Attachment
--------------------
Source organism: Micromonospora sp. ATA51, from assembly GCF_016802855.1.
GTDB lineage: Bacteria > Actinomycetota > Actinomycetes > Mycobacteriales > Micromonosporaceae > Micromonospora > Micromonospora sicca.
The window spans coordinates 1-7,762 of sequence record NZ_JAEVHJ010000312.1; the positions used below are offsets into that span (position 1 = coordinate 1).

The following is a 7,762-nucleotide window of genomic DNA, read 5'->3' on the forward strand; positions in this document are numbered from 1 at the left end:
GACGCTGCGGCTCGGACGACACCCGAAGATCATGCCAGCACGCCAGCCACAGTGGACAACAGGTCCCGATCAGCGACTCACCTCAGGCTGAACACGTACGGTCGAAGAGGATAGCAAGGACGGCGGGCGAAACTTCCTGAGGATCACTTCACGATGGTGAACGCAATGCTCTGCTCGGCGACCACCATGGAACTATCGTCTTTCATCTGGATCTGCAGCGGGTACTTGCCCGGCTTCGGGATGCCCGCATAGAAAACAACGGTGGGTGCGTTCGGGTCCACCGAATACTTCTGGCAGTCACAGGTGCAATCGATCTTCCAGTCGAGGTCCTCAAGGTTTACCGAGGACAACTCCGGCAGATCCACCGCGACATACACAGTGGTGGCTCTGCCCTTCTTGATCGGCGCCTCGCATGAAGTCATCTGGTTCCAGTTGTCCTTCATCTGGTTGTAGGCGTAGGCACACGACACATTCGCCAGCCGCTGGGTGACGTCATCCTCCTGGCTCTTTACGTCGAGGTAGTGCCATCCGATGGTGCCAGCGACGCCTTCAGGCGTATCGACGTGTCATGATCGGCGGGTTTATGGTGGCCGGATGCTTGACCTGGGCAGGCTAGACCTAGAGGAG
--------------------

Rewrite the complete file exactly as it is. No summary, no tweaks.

Source organism: Micromonospora sp. ATA51, from assembly GCF_016802855.1.
GTDB lineage: Bacteria > Actinomycetota > Actinomycetes > Mycobacteriales > Micromonosporaceae > Micromonospora > Micromonospora sicca.
The window spans coordinates 1-7,762 of sequence record NZ_JAEVHJ010000312.1; the positions used below are offsets into that span (position 1 = coordinate 1).

The following is a 7,762-nucleotide window of genomic DNA, read 5'->3' on the forward strand; positions in this document are numbered from 1 at the left end:
GACGCTGCGGCTCGGACGACACCCGAAGATCATGCCAGCACGCCAGCCACAGTGGACAACAGGTCCCGATCAGCGACTCACCTCAGGCTGAACACGTACGGTCGAAGAGGATAGCAAGGACGGCGGGCGAAACTTCCTGAGGATCACTTCACGATGGTGAACGCAATGCTCTGCTCGGCGACCACCATGGAACTATCGTCTTTCATCTGGATCTGCAGCGGGTACTTGCCCGGCTTCGGGATGCCCGCATAGAAAACAACGGTGGGTGCGTTCGGGTCCACCGAATACTTCTGGCAGTCACAGGTGCAATCGATCTTCCAGTCGAGGTCCTCAAGGTTTACCGAGGACAACTCCGGCAGATCCACCGCGACATACACAGTGGTGGCTCTGCCCTTCTTGATCGGCGCCTCGCATGAAGTCATCTGGTTCCAGTTGTCCTTCATCTGGTTGTAGGCGTAGGCACACGACACATTCGCCAGCCGCTGGGTGACGTCATCCTCCTGGCTCTTTACGTCGAGGTAGTGCCATCCGATGGTGCCAGCGACGCCTTCAGGCGTATCGACGTGTCATGATCGGCGGGTTTATGGTGGCCGGATGCTTGACCTGGGCAGGCTAGACCTAGAGGAG